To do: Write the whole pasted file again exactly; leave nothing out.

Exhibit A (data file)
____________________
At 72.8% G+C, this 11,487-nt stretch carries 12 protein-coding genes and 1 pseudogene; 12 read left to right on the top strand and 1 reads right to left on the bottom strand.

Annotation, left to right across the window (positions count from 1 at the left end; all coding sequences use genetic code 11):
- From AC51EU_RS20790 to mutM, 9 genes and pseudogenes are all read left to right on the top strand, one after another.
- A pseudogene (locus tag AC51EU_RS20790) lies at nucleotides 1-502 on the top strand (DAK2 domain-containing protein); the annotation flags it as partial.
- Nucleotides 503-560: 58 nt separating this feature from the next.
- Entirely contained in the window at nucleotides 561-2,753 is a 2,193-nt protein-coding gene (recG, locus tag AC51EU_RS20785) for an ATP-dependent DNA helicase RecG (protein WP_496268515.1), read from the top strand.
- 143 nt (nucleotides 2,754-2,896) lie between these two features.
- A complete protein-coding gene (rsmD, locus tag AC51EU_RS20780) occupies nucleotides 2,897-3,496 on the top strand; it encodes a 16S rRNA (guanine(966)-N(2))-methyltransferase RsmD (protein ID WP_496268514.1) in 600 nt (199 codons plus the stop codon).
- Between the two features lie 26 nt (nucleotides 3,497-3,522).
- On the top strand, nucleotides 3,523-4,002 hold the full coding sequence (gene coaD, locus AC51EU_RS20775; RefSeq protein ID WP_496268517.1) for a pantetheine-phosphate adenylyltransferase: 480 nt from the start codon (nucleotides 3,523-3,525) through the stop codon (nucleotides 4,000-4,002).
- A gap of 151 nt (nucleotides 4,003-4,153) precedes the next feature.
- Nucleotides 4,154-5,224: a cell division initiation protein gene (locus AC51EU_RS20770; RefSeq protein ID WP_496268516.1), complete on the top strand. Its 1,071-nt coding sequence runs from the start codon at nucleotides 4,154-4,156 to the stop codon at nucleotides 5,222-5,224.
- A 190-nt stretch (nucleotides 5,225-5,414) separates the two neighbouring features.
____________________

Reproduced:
At 72.8% G+C, this 11,487-nt stretch carries 12 protein-coding genes and 1 pseudogene; 12 read left to right on the top strand and 1 reads right to left on the bottom strand.

Annotation, left to right across the window (positions count from 1 at the left end; all coding sequences use genetic code 11):
- From AC51EU_RS20790 to mutM, 9 genes and pseudogenes are all read left to right on the top strand, one after another.
- A pseudogene (locus tag AC51EU_RS20790) lies at nucleotides 1-502 on the top strand (DAK2 domain-containing protein); the annotation flags it as partial.
- Nucleotides 503-560: 58 nt separating this feature from the next.
- Entirely contained in the window at nucleotides 561-2,753 is a 2,193-nt protein-coding gene (recG, locus tag AC51EU_RS20785) for an ATP-dependent DNA helicase RecG (protein WP_496268515.1), read from the top strand.
- 143 nt (nucleotides 2,754-2,896) lie between these two features.
- A complete protein-coding gene (rsmD, locus tag AC51EU_RS20780) occupies nucleotides 2,897-3,496 on the top strand; it encodes a 16S rRNA (guanine(966)-N(2))-methyltransferase RsmD (protein ID WP_496268514.1) in 600 nt (199 codons plus the stop codon).
- Between the two features lie 26 nt (nucleotides 3,497-3,522).
- On the top strand, nucleotides 3,523-4,002 hold the full coding sequence (gene coaD, locus AC51EU_RS20775; RefSeq protein ID WP_496268517.1) for a pantetheine-phosphate adenylyltransferase: 480 nt from the start codon (nucleotides 3,523-3,525) through the stop codon (nucleotides 4,000-4,002).
- A gap of 151 nt (nucleotides 4,003-4,153) precedes the next feature.
- Nucleotides 4,154-5,224: a cell division initiation protein gene (locus AC51EU_RS20770; RefSeq protein ID WP_496268516.1), complete on the top strand. Its 1,071-nt coding sequence runs from the start codon at nucleotides 4,154-4,156 to the stop codon at nucleotides 5,222-5,224.
- A 190-nt stretch (nucleotides 5,225-5,414) separates the two neighbouring features.